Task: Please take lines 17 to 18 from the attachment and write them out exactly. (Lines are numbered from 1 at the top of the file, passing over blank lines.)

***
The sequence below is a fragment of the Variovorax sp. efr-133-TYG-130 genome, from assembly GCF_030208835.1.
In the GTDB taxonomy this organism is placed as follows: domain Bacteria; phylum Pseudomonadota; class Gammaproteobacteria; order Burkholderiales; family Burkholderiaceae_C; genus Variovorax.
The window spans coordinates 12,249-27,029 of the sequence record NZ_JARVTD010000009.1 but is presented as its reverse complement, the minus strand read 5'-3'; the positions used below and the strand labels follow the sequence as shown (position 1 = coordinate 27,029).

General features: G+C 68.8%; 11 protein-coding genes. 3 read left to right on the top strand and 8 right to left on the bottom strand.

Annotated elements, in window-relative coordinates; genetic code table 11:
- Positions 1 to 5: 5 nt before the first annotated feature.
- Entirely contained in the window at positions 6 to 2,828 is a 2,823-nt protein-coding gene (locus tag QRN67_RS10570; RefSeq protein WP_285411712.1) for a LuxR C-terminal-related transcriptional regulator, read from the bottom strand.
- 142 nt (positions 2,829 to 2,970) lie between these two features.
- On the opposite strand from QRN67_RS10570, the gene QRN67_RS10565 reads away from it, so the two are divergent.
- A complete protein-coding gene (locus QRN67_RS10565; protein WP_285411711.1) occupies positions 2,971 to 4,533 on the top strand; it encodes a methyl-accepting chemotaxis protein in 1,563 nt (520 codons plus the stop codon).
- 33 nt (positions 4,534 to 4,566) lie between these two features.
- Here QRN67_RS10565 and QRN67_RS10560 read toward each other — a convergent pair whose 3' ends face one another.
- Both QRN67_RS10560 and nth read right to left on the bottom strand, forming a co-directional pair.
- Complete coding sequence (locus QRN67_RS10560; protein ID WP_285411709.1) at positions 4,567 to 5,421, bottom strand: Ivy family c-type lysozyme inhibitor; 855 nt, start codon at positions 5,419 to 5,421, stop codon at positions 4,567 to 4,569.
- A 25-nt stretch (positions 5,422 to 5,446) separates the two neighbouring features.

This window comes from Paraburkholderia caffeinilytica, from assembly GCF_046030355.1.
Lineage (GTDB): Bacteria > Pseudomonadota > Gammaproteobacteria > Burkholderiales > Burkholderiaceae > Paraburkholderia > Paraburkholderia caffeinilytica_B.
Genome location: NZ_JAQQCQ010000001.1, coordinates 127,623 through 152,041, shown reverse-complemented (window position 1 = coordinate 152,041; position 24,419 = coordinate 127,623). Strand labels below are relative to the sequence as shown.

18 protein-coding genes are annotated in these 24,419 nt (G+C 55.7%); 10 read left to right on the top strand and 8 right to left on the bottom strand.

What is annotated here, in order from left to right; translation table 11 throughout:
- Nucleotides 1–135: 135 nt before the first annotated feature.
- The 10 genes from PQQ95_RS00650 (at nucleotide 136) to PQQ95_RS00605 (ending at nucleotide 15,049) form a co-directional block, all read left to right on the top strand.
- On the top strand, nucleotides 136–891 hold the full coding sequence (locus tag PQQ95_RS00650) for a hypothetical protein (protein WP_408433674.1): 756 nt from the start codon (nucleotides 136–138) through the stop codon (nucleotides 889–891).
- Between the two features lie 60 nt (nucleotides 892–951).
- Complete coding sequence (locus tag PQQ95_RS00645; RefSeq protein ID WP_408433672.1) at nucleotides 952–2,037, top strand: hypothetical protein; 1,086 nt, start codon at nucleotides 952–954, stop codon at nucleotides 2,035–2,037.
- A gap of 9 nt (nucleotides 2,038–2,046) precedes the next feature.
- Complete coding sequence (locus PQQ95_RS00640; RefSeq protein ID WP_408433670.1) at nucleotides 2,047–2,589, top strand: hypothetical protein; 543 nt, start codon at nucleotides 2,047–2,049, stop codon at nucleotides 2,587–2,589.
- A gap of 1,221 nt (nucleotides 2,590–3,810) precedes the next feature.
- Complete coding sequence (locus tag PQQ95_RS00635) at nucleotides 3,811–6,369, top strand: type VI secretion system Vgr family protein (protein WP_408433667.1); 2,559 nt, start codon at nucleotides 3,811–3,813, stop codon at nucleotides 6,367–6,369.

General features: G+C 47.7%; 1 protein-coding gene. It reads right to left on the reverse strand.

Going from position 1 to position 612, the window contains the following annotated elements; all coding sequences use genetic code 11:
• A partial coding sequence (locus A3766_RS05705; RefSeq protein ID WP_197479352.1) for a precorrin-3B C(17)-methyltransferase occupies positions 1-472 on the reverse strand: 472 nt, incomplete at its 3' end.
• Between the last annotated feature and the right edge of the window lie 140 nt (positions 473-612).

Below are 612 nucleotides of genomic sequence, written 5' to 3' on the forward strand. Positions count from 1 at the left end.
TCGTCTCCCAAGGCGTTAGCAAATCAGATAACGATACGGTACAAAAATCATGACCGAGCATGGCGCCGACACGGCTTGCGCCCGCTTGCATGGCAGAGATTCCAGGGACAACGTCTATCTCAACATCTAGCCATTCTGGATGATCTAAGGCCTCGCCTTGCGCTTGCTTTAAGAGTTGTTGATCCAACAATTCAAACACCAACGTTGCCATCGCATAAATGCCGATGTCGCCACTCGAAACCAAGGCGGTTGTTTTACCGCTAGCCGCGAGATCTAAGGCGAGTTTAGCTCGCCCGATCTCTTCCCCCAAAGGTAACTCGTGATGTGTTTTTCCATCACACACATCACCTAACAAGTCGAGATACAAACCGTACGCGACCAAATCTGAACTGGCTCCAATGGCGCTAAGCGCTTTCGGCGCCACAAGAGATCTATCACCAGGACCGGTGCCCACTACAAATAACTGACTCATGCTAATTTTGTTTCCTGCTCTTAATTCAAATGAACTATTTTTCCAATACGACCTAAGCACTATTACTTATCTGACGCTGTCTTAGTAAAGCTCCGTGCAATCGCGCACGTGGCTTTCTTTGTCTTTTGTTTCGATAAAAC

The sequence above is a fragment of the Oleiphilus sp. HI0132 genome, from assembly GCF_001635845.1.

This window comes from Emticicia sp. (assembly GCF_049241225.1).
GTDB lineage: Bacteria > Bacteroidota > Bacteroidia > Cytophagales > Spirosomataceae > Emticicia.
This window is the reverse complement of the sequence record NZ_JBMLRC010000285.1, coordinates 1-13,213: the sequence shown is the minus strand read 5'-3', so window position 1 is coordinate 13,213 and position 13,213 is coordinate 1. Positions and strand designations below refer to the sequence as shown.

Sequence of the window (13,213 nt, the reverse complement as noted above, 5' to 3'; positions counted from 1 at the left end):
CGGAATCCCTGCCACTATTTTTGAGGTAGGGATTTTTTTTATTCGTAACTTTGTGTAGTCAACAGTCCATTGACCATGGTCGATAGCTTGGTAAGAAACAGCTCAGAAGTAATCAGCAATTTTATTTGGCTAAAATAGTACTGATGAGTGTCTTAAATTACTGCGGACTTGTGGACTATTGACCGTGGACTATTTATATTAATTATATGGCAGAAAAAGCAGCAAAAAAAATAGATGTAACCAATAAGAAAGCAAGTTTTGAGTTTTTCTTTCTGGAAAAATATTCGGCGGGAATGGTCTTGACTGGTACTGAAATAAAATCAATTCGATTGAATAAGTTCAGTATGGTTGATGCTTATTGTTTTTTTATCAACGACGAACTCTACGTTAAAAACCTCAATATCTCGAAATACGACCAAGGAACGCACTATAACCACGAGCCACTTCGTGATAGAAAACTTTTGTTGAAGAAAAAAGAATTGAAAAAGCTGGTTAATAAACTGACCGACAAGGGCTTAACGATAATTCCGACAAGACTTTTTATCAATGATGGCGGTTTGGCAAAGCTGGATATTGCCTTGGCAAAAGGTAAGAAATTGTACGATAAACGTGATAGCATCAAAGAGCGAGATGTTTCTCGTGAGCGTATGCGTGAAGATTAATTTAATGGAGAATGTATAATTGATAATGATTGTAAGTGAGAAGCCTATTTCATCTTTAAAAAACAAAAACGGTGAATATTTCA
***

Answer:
Lineage (GTDB): Bacteria > Pseudomonadota > Gammaproteobacteria > Burkholderiales > Burkholderiaceae > Paraburkholderia > Paraburkholderia caffeinilytica_B.
Genome location: NZ_JAQQCQ010000001.1, coordinates 127,623 through 152,041, shown reverse-complemented (window position 1 = coordinate 152,041; position 24,419 = coordinate 127,623). Strand labels below are relative to the sequence as shown.